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KM Reality Award winner Boston Children’s Hospital

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KM Reality Award winner:

Boston Children’s Hospital

After Dr. Jeffrey Burns, MD, of Boston Children’s Hospital helped save a child’s life in Mexico with a cobbled-together combination of phone and Internet camera, he decided to do something about the problem that where you live can determine whether your child will survive a critical illness. Boston is blessed with abundant medical schools and fine hospitals, all of which are willing to collaborate on difficult problems. Not so the rest of the world, and Burns realized that there had to be a better way to spread what he had learned to other physicians.

OPENPediatrics is a learning platform that went viral in its beta stage. Today it has more than 1,000 users in 78 countries and 420 hospitals. Although its content is still limited, it has already saved lives worldwide. To be effective, a medical distance learning system must support four phases of adult learning: explain, watch a demonstration, try it yourself and discuss.

That’s a straightforward process in a traditional classroom, but it raises all kinds of technical problems online: Who will do the teaching? How good will the information be? Is a video an adequate substitute for a live demonstration that allows listeners to ask questions? How can users try a skill they are learning in an online environment using some sort of simulator before they practice on real people? Can they get reliable, timely answers to their questions in an open discussion forum?

OPENPediatrics signals an important change not only in medicine, but also in software development. Contextually based software applications and platforms have begun to arrive on the market. They are designed to support a process or task—in this case distance learning—and to hide a complex array of supporting technologies under an easy-to-use interface. What’s different is that the desired outcome, not the underlying technology, frames the application development. More and more, the person who sees the need and recognizes that there might be a solution is not a developer or an IT manager but a technology observer and user.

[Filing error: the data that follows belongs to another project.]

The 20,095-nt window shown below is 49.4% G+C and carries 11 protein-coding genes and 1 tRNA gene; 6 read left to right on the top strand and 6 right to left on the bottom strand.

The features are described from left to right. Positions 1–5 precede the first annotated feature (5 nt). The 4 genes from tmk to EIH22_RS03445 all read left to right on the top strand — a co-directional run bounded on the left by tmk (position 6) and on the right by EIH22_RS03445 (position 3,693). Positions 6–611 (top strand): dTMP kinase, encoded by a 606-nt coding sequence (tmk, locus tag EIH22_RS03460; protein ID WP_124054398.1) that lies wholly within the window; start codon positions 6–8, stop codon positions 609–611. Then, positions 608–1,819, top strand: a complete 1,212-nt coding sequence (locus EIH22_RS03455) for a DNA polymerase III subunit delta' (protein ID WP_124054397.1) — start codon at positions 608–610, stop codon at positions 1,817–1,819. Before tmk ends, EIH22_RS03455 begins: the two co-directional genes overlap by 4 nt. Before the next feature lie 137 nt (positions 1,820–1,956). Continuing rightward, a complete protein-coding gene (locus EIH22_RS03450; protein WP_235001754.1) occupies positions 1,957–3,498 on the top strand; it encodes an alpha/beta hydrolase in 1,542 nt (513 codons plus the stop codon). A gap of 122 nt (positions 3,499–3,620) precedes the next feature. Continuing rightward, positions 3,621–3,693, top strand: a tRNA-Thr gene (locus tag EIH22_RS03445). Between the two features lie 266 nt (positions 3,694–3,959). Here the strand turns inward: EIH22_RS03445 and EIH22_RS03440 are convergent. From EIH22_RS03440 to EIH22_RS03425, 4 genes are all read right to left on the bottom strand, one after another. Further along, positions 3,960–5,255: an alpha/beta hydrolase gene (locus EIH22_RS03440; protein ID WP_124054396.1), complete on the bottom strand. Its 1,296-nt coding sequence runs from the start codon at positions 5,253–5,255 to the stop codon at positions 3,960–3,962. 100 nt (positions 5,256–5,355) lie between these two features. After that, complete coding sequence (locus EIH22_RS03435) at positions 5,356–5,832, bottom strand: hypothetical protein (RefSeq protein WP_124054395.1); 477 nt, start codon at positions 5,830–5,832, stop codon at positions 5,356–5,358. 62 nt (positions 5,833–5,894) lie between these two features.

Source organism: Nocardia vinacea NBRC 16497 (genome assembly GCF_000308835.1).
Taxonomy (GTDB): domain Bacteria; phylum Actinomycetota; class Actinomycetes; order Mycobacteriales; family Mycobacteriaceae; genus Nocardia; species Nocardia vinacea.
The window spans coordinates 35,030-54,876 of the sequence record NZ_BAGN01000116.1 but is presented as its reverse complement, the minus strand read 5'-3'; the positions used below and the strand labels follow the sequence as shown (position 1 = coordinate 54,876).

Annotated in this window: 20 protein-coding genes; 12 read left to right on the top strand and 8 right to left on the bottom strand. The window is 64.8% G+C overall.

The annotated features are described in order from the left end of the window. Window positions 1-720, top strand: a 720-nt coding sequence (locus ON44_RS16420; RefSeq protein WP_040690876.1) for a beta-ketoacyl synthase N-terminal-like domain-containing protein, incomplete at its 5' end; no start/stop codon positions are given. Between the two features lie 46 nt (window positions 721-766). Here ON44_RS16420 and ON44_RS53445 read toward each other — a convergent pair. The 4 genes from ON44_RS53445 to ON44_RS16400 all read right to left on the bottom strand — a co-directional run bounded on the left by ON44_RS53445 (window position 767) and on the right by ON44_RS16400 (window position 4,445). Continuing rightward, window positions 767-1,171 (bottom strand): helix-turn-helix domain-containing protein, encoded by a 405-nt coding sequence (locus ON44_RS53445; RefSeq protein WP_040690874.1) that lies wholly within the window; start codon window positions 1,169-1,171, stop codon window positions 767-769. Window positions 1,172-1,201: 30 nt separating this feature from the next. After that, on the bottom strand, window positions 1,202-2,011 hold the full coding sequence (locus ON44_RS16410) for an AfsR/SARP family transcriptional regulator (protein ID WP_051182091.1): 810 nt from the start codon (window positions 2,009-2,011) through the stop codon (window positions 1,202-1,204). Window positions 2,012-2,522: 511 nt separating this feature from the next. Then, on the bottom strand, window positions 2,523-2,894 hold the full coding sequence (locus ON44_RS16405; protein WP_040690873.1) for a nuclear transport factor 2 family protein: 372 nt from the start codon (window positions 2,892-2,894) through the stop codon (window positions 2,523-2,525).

Burns wanted to solve the problem of knowledge dissemination and learning at a distance, in order to spread his knowledge and stretch access to his expertise beyond the limits of his location or the 24 hours in his day. He saw technologies that could be synthesized into a single solution. Innovators are usually people who can put together seemingly unrelated bits of knowledge into a new idea. They often come from outside a domain, and therefore they tend to use an atypical lens to focus on a problem. Furthermore, they see possibilities, not problems, because they are not steeped in the difficulties of making something work.

OPENPediatrics offers a supportive self-education environment for professionals that is interactive and globally Socratic. It is not linear, and its uses range from answering questions, sometimes in real-time health emergencies, to learning needed skills, updating knowledge, browsing to explore new topics or discussing issues with peers. The knowledgebase is expanding, but its content is limited to high-value information that is vetted for accuracy. Topic modules may contain lectures, but they also include demonstrations and interactive simulations for practice.

Practitioners can create training videos and distribute them so that they can be used either in simultaneous sessions or on an as-needed basis. A library of expertise has been created, built on an interactive platform that can be generalized.

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